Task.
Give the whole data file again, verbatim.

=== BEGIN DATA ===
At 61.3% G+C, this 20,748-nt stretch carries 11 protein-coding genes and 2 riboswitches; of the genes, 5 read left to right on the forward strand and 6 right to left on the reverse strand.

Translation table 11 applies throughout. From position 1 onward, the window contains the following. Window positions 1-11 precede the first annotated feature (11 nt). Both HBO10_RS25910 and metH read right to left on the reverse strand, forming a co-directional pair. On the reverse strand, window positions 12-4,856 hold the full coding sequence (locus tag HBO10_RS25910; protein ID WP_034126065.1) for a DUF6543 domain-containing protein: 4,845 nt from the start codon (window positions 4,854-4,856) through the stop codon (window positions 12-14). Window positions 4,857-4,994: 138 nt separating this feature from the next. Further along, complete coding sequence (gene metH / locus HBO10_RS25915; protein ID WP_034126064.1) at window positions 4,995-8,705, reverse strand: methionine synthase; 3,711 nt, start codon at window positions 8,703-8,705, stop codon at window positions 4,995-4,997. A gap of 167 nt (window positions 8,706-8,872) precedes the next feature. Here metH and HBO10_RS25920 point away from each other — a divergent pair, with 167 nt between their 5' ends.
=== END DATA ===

At 61.3% G+C, this 20,748-nt stretch carries 11 protein-coding genes and 2 riboswitches; of the genes, 5 read left to right on the forward strand and 6 right to left on the reverse strand.

Translation table 11 applies throughout. From position 1 onward, the window contains the following. Window positions 1-11 precede the first annotated feature (11 nt). Both HBO10_RS25910 and metH read right to left on the reverse strand, forming a co-directional pair. On the reverse strand, window positions 12-4,856 hold the full coding sequence (locus tag HBO10_RS25910; protein ID WP_034126065.1) for a DUF6543 domain-containing protein: 4,845 nt from the start codon (window positions 4,854-4,856) through the stop codon (window positions 12-14). Window positions 4,857-4,994: 138 nt separating this feature from the next. Further along, complete coding sequence (gene metH / locus HBO10_RS25915; protein ID WP_034126064.1) at window positions 4,995-8,705, reverse strand: methionine synthase; 3,711 nt, start codon at window positions 8,703-8,705, stop codon at window positions 4,995-4,997. A gap of 167 nt (window positions 8,706-8,872) precedes the next feature. Here metH and HBO10_RS25920 point away from each other — a divergent pair, with 167 nt between their 5' ends.